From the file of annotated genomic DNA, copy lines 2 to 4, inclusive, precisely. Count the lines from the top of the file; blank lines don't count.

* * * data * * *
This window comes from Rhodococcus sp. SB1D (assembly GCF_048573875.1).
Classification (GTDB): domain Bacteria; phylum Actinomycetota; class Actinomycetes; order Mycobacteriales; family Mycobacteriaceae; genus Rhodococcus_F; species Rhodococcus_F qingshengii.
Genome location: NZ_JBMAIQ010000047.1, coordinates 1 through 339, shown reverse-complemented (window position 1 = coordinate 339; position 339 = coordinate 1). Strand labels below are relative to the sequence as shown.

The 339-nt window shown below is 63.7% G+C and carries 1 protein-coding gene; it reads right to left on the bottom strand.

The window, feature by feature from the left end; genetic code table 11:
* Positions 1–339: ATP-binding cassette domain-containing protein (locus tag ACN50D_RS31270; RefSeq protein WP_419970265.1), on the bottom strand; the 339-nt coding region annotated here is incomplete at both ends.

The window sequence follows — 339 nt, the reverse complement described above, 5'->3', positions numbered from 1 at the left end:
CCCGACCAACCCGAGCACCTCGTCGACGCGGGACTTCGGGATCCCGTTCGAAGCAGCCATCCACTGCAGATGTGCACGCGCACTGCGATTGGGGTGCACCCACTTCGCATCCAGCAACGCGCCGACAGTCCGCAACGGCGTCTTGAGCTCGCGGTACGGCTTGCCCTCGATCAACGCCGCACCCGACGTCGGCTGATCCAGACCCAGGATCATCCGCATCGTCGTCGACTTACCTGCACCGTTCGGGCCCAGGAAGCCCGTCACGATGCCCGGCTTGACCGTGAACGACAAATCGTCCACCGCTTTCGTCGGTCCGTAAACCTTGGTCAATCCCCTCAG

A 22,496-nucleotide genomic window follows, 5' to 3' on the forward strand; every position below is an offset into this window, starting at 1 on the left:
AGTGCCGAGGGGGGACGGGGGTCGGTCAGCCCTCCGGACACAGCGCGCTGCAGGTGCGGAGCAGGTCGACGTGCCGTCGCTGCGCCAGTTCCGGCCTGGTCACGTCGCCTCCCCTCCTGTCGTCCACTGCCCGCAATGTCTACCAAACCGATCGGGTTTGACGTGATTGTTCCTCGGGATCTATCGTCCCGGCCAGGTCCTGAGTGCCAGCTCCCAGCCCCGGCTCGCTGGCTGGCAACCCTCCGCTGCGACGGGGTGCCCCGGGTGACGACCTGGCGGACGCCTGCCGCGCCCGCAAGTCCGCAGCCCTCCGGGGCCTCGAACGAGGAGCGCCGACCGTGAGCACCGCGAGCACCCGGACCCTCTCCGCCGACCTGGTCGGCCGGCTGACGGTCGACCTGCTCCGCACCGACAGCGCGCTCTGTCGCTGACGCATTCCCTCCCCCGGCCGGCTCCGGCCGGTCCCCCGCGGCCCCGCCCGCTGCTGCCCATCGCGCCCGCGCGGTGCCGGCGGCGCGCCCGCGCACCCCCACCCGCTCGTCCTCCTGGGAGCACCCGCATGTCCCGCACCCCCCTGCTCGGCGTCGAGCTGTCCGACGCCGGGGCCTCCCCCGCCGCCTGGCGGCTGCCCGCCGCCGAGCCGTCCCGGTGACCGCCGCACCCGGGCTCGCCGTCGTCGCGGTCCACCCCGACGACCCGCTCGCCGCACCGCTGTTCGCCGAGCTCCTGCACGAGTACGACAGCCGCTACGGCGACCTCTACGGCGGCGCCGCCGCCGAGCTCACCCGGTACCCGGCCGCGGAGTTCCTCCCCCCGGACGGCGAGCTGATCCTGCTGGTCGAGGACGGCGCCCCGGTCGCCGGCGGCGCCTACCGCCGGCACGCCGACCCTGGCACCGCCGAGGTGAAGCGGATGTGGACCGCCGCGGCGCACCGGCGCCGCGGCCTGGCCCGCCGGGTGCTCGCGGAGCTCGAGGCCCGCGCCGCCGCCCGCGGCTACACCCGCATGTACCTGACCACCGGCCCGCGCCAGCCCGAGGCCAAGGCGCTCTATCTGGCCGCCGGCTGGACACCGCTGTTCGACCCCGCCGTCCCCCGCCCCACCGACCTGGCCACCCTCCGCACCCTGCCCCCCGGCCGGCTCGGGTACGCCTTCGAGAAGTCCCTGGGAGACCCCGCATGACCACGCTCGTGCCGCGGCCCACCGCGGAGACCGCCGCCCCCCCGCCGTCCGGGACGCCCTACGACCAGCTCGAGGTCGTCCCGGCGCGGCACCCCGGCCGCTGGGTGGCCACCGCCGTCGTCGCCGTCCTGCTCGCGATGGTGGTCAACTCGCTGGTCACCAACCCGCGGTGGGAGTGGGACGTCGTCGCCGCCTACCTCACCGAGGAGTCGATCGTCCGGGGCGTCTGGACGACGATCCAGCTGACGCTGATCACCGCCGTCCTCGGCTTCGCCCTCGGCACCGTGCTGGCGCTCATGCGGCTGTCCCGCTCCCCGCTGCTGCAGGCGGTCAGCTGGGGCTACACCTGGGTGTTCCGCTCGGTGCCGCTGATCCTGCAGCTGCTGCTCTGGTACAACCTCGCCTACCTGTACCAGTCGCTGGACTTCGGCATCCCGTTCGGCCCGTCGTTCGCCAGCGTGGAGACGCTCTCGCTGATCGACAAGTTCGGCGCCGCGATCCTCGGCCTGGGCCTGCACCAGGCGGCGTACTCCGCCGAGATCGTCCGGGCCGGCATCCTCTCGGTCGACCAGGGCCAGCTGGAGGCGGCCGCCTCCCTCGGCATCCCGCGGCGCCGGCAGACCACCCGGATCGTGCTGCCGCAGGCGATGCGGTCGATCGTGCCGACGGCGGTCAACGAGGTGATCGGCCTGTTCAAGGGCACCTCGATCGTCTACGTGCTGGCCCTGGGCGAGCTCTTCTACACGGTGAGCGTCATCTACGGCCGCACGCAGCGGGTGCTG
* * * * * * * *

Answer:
Classification (GTDB): domain Bacteria; phylum Actinomycetota; class Actinomycetes; order Mycobacteriales; family Mycobacteriaceae; genus Rhodococcus_F; species Rhodococcus_F qingshengii.
Genome location: NZ_JBMAIQ010000047.1, coordinates 1 through 339, shown reverse-complemented (window position 1 = coordinate 339; position 339 = coordinate 1). Strand labels below are relative to the sequence as shown.

The 339-nt window shown below is 63.7% G+C and carries 1 protein-coding gene; it reads right to left on the bottom strand.